Buttigieg proposes stronger airline refund rules
The Department of Transportation (DOT) proposed a new rule on Wednesday that clarifies when airlines owe passengers refunds. The regulation is the department’s latest move to strengthen refund enforcement amid re-surging flight demand that has left the industry scrambling and sent passenger complaints soaring.
Existing regulations guarantee refunds if a flight is canceled or experiences a “significant delay” and the passenger chooses not to travel, and the proposal would define that threshold to include when the departure or arrival time changes by at least three hours for a domestic flight and at least six hours for an international flight.
Passengers would also be entitled to refunds if airlines change the departure or arrival airport, increase the number of connections or alter the type of aircraft if it causes a “significant downgrade” to the air travel experience.
“When Americans buy an airline ticket, they should get to their destination safely, reliably and affordably,” Transportation Secretary Pete Buttigieg said in a release. “This new proposed rule would protect the rights of travelers and help ensure they get the timely refunds they deserve from the airlines.”
The move comes as demands for flights surge higher than any other point since the start of the pandemic.
But airlines have struggled to accommodate the growing number of passengers after downsizing their staffs near the start of the pandemic.
The problem has led to a chaotic summer travel season and increased industry scrutiny as passengers grapple with high levels of cancellations, delays and schedule changes.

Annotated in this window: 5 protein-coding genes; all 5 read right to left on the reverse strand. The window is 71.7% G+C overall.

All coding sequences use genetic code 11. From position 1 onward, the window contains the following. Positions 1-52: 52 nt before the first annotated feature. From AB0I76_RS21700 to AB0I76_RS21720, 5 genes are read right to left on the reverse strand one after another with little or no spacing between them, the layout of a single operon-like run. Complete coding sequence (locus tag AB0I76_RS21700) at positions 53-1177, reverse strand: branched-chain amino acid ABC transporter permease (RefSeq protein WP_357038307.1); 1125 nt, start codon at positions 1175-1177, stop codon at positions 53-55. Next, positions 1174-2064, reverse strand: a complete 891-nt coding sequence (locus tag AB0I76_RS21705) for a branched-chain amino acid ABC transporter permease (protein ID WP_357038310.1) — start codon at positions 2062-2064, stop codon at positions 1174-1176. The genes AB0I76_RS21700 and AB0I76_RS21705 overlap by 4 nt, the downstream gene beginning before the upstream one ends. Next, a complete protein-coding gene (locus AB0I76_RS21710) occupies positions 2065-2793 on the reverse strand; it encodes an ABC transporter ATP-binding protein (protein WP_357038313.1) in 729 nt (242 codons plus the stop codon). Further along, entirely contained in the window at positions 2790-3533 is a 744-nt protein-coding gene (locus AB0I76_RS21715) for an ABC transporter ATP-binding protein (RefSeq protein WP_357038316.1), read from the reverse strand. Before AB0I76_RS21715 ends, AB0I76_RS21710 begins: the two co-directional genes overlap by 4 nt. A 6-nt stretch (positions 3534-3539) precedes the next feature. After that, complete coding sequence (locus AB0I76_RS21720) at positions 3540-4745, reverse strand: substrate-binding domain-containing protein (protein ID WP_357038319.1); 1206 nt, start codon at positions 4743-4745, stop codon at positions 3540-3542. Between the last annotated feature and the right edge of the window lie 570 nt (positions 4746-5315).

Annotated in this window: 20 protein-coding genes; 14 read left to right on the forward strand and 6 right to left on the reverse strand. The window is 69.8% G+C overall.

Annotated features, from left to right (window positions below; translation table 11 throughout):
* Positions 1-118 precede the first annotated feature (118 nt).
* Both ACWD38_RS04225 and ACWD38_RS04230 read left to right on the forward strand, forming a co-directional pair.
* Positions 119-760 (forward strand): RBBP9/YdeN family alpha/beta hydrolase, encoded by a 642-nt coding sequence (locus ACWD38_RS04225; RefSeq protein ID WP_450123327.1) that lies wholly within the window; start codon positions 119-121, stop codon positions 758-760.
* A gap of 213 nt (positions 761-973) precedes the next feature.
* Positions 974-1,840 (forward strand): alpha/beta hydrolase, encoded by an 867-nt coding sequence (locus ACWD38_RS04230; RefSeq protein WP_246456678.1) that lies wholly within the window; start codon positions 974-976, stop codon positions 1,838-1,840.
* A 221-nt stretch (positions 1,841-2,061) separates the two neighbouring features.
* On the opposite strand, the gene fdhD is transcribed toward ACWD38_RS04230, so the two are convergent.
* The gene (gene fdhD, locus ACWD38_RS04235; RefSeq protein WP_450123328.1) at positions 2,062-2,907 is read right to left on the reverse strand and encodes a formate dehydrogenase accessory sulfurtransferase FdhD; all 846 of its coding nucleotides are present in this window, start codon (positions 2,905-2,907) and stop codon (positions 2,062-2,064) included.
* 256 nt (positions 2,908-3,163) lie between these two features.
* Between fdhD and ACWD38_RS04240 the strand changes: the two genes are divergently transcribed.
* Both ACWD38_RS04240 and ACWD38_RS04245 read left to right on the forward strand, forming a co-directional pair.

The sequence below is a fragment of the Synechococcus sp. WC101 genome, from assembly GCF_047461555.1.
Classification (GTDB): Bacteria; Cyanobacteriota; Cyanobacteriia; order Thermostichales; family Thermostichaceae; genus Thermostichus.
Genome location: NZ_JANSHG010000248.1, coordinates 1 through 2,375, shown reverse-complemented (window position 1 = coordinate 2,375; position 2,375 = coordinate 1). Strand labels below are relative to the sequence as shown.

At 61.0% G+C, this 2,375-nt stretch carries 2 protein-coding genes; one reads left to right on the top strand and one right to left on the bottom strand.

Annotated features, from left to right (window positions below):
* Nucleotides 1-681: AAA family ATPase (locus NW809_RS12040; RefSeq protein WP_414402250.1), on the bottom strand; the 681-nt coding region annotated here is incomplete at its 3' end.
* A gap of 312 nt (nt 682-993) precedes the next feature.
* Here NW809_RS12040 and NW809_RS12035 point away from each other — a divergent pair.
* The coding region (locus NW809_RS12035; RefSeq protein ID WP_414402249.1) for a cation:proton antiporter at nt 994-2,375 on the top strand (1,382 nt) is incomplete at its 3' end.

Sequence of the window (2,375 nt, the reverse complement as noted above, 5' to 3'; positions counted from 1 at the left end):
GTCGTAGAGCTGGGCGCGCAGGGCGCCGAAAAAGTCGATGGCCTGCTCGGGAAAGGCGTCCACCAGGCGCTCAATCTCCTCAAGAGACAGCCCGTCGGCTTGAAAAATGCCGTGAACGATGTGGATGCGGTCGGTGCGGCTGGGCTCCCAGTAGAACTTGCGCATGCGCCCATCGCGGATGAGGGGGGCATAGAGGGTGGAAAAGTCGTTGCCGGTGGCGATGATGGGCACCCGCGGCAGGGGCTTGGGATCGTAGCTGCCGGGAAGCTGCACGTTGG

Buttigieg’s department has made enforcing federal refund policies a cornerstone of DOT’s response, making Wednesday’s announcement the department’s latest move to increase airlines’ accountability.
DOT received more than 4,300 complaints about airline service in May, which was 237 percent above pre-pandemic levels, and complaints about refunds were the most frequent topic.
The federal government has blamed airlines for the snafus after they received billions of dollars in stimulus funds to keep employees on their payrolls and still cut staffing levels. Trade groups representing the airlines have said the funds weren’t sufficient to maintain their entire pre-pandemic staffs.
The proposal would require airlines and ticket agents to issue flight credits or vouchers that do not expire if passengers are unable to fly for pandemic-related reasons, like travel bans, closed borders or health advisories recommending against travel.
But for those airlines that receive significant government assistance related to a pandemic, the rule would require them to offer refunds rather than credits or vouchers.
The rule-making process allows 90 days for public comment.
When reached for comment, Airlines for America (A4A) — a trade group that represents major airlines — noted that U.S. airlines have issued $21 billion in cash refunds since the start of the pandemic.
“A4A member carriers comply with federal laws and regulations regarding cash refunds,” an A4A spokesperson said. “Carriers strive to provide the highest level of customer service and are committed to working with travelers to address their individual circumstances.”
Some lawmakers have put forth separate legislative proposals in response to consumers’ complaints.
A group of Democratic lawmakers on Monday introduced a bill that would codify DOT’s existing regulation mandating cash refunds.
Sen. Bernie Sanders (I-Vt.) in late June proposed imposing fines on airlines for significant delays. Pennsylvania Democratic Senate nominee John Fetterman similarly called for the Biden administration to impose fines on airlines for scheduling flights they know they cannot staff.